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Offensive proposal by Huntington Beach lawyer exposes shortcomings of ballot initiative process




A man carries a rainbow flag and whistle at the LA Pride Parade on June 8, 2014 in West Hollywood, California.
A man carries a rainbow flag and whistle at the LA Pride Parade on June 8, 2014 in West Hollywood, California.
David McNew/Getty Images

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An offensive, anti-LGBT ballot proposed by a lawyer in Huntington Beach has raised important questions about the state’s initiative process

It’s safe to say that the proposal in question, called the “Sodomite Suppression Act,” would never qualify for the ballot, but it does bring to the fore several questions, including issues over free speech and whether additional mechanisms need to be in place to filter out ideas that are obviously illegal.  Would raising the filing fee, now at just $200, be an adequate deterrent, and what unintended consequences might that bring?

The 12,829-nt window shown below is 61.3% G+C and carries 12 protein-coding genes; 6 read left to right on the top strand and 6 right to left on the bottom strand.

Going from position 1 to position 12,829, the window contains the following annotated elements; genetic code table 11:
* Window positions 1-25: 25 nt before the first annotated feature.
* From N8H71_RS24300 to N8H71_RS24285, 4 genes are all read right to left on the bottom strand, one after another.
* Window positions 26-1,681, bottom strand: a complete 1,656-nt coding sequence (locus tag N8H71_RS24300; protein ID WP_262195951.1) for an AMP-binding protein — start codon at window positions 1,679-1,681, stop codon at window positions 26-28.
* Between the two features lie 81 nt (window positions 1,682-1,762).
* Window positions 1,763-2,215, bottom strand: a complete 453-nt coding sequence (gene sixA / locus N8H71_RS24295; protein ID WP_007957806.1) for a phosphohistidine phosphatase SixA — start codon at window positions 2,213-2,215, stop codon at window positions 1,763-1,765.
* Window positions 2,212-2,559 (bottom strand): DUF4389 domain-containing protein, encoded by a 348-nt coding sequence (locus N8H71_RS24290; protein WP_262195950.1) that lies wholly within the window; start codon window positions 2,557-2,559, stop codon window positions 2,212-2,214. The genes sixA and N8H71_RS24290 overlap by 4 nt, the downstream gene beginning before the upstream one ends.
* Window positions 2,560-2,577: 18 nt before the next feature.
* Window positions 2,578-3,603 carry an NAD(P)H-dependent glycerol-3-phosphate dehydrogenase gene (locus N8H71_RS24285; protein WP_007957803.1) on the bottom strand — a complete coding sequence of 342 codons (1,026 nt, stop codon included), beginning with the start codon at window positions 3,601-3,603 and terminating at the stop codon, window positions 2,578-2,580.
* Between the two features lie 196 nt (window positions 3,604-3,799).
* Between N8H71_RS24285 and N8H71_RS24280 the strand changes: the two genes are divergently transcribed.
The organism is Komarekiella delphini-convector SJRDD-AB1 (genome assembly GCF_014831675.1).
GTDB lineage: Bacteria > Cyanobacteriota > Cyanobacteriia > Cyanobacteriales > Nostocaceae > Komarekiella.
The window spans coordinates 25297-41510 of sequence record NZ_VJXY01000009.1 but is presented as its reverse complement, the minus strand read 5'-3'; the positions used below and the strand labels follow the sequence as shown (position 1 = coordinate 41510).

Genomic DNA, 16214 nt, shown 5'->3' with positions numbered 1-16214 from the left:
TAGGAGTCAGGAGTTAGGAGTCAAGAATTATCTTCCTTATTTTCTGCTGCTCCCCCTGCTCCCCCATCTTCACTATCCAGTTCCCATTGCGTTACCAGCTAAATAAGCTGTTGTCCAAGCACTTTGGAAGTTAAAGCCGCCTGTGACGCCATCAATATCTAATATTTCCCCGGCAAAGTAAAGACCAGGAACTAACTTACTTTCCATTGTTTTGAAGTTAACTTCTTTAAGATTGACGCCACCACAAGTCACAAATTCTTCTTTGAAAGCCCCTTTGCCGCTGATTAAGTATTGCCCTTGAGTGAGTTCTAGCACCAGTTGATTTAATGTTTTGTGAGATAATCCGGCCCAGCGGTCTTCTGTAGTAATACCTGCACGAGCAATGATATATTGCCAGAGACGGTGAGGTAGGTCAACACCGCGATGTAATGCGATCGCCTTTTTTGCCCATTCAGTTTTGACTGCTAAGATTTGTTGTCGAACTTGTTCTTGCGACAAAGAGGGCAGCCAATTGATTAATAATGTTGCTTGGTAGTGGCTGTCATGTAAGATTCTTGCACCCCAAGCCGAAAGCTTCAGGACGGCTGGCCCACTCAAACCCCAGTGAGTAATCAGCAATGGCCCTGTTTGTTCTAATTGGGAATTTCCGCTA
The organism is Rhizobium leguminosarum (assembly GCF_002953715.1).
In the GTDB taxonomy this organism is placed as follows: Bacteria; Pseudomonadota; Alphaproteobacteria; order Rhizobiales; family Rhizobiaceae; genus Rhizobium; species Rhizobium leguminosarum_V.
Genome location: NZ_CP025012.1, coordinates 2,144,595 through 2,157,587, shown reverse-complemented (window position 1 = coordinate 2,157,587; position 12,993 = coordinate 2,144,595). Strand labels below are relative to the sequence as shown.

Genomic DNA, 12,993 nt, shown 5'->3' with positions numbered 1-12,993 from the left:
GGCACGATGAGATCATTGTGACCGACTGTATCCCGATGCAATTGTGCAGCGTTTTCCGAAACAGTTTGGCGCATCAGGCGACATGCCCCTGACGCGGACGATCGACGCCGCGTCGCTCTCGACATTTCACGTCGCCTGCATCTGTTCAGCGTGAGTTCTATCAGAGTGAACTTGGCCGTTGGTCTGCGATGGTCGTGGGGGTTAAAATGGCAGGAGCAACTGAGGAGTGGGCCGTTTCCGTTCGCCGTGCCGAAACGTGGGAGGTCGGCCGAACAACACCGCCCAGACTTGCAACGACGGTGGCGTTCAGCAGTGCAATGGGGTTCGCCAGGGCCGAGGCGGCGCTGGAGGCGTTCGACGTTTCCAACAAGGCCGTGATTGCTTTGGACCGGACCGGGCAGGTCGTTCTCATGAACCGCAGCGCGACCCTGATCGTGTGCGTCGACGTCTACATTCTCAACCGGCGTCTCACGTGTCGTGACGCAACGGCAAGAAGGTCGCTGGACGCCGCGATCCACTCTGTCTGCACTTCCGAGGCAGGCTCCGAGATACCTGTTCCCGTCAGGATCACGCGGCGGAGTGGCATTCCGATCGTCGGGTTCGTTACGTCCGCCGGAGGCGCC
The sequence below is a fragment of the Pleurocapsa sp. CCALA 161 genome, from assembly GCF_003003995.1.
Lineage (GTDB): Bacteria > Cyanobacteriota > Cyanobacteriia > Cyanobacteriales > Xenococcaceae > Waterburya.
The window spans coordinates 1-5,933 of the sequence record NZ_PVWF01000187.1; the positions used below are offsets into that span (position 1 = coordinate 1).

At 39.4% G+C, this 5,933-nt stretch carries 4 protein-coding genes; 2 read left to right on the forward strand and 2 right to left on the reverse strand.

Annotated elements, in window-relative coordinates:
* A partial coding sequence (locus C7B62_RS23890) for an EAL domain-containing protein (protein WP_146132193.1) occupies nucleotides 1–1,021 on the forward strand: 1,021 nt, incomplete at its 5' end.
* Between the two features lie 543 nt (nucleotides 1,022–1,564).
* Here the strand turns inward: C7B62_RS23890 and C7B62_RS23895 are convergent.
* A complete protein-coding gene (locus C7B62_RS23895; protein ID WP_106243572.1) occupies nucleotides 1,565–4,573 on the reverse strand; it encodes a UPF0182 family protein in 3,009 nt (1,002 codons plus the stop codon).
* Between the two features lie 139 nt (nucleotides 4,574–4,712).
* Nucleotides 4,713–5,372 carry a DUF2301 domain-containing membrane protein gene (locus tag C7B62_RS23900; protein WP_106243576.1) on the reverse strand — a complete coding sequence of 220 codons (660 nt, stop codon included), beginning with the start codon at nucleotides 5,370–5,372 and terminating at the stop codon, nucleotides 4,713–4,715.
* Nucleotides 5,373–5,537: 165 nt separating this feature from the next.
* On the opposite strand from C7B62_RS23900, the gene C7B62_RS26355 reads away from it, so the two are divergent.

Guests:

Vikram Amar, Associate Dean for Academic Affairs and Professor of Law at UC Davis. He’s a constitutional law expert

Bob Stern, former president of the Center for Governmental Studies, a nonprofit working to improve political and government processes in California. Author of the book “Democracy by Initiative: Shaping California’s Fourth Branch of Government, 2nd Edition. (Center for Governmental Studies, 2008)



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